Stunning photos… and the ones I took…

By | June 6, 2016
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Well, I hope you’ve had the lovely sunny weather we’ve had. (I know, I know, I’m tempting fate for snow, hail and thunderstorms for the coming week now).

And it reminded me of some photos I’d taken a while ago, when on holiday. I’d taken some meaning to put them together into a panoramic photo – you know, one of those where you take several photos of a view, turning around slightly as you do, then you put the photos together to make one very wide picture. It’s sometimes called “stitching” them together.

You can see some pretty stunning ones on the web – for example these.

Mine seems pretty tame by comparison, but it reminds me of a really good holiday.

And it occurred to me that I’ve never explained how to do this – and it’s not as hard as you might think.

First of all, you need to take the photos – just try to take them at about the same level, and overlapping slightly, so the right edge of one has the same stuff in it as the left hand edge of the next.

Then put the photos onto your PC (or you can do this on your tablet or even smartphone – I’ll come to that it a moment) and go to this website.

Click on the option you want (normally “Wide angle”) and it’ll pop up a window for you to select the photos you want to use. Find them, and click on the first one. Then hold down ctrl and click on the next one and if you’re using more than two, keep going until you’ve chosen them all.

Then click on OK and it’ll do it’s stuff – it might take a minute or two and it should show you the end result.

For example, I had these two photos – which actually overlap by a bit more than you need.

And it turned them into this:

It’s not as stunning as some of the panoramic photos you can find, I’ll grant you, but it shows how it works!

You don’t have to use just two photos – you can use more if you like, to make an even wider finished picture.

If you want to download the photo so you can keep it or even print it later on, you can click on the cogwheel labelled “options” and choose “save as a large image to your local hard drive”. Then give the photo a name and click on OK. It’ll normally save it into the same folder the photos you used to make it were in.

If you want to do the same thing on a tablet or phone, you can go to the same website and it’ll let you download a free app that does much the same thing.

The thing that struck me is how much quicker and easier it is than I expected – you don’t have to line the photos up yourself or anything – just choose which photos to include and it does it.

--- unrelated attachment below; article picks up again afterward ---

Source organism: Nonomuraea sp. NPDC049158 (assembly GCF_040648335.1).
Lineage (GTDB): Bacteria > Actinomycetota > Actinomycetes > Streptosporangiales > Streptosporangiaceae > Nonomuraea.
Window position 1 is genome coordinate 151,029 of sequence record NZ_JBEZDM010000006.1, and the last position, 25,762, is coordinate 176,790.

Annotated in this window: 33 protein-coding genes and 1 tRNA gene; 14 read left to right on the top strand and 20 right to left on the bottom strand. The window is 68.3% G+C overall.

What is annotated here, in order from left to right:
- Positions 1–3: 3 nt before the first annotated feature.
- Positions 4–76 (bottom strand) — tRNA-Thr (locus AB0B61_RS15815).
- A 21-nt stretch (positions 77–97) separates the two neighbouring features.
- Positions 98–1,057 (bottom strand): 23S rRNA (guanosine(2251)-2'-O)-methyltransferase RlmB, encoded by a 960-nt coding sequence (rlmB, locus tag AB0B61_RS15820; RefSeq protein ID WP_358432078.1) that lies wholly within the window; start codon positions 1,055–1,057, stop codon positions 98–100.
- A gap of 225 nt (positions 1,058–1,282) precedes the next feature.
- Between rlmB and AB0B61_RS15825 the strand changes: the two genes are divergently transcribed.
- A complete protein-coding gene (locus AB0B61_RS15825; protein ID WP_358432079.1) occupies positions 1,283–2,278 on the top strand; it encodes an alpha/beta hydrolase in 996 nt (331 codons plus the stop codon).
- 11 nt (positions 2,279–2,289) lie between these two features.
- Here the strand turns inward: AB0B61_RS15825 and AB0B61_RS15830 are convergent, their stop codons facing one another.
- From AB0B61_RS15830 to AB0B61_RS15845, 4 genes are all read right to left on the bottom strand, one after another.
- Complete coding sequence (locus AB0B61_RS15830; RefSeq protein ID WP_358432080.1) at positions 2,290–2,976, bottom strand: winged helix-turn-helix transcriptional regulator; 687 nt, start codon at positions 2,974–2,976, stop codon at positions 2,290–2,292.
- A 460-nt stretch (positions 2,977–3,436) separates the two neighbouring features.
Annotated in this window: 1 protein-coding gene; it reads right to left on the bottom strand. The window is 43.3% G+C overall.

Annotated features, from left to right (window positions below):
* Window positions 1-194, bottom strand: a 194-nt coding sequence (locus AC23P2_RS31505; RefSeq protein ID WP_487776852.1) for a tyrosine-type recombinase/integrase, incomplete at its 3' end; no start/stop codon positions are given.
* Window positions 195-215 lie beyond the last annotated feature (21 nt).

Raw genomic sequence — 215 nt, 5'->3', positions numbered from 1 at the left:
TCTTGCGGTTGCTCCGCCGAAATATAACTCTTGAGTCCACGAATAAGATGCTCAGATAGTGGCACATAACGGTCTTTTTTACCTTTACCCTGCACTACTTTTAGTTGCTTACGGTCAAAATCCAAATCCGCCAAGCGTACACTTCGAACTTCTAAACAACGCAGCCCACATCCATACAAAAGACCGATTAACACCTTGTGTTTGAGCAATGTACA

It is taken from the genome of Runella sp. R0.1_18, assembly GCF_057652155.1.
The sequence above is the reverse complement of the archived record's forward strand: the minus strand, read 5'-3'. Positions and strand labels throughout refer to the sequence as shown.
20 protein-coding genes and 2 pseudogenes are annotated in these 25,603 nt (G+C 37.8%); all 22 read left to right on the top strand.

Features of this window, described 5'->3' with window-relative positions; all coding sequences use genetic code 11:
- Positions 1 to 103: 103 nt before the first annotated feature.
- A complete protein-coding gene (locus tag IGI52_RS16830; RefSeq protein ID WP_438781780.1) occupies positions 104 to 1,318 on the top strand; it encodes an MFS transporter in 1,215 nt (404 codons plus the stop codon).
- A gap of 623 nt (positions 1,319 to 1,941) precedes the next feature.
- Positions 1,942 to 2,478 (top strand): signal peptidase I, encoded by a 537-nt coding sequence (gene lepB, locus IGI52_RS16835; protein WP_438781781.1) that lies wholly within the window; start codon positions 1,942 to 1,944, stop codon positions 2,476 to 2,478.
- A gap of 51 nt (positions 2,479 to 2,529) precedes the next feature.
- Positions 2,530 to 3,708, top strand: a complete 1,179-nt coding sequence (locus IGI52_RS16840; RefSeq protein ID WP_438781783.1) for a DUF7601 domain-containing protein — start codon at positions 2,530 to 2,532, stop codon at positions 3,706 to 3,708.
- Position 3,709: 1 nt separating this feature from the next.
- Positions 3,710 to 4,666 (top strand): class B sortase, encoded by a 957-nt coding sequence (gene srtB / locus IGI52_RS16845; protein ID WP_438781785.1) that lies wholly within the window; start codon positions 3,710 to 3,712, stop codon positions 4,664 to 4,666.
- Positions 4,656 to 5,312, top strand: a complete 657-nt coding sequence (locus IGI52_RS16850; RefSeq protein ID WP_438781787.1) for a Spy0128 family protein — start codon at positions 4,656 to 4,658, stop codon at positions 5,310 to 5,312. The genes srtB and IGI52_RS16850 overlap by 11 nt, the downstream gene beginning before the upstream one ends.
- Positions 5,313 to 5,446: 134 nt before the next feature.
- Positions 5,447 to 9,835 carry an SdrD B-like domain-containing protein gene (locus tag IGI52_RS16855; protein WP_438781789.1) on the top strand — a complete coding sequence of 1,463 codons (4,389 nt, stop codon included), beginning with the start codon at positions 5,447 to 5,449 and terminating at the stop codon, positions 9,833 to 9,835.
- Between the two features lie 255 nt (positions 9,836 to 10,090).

Next Steps on Your PC & Next Steps on the Internet – one copy less because…
Later this week, Mum and Dad are coming up to visit. And I’ve put aside a copy of the new books I’ve been talking about for them. For Mum in particular this time.

They’ve got a Windows 10 PC, so the newly updated books are just right for them – and Mum has mentioned that she’s thinking about setting up a Facebook account. She knows my sister in Australia often puts photos of her and her two boys (well, I say boys… they’re both grown up and one of them towers over me) up on it, so she’s particularly keen to use it to keep up with what the family are up to.

Anyway, it’s one of the things covered in these books – what Facebook really is and how it works (no-one ever seems to explain this properly), how to set up an account, how to use it and the important things you should know about keeping your information private and so on. So I’ve put a set aside for them.

If you’re interested in the books, well, don’t worry, we’ve still got plenty, even after putting Mum and Dad’s copy aside. You can read more about what’s covered and if you’re interested, order a set on free trial here.

4 thoughts on “Stunning photos… and the ones I took…

  1. Chris

    iOS 9 has a panorama button built in to the camera, so you don’t need a special app. Just twist the phone/tablet and it does it all for you.

    1. Tim Post author

      True – and if you’re using have a recent iPhone or iPad to take the photos, that’s an easier way to do it.
      Thanks for mentioning it!

  2. Geoff Lambert

    One point worth noting if are taking multiple photos is that it is best done using manual settings on your camera (if it has them) so that it does not automatically change the exposure or aperture settings as you rotate your position with respect to the light. This keeps all the pictures looking about the same and helps the stitching look seamless.

    1. Tim Post author

      Good point Geoff! Otherwise you could end up with photos that fit together perfectly but with one half brighter (or whatever) than the other.
      Thanks for sharing the tip!


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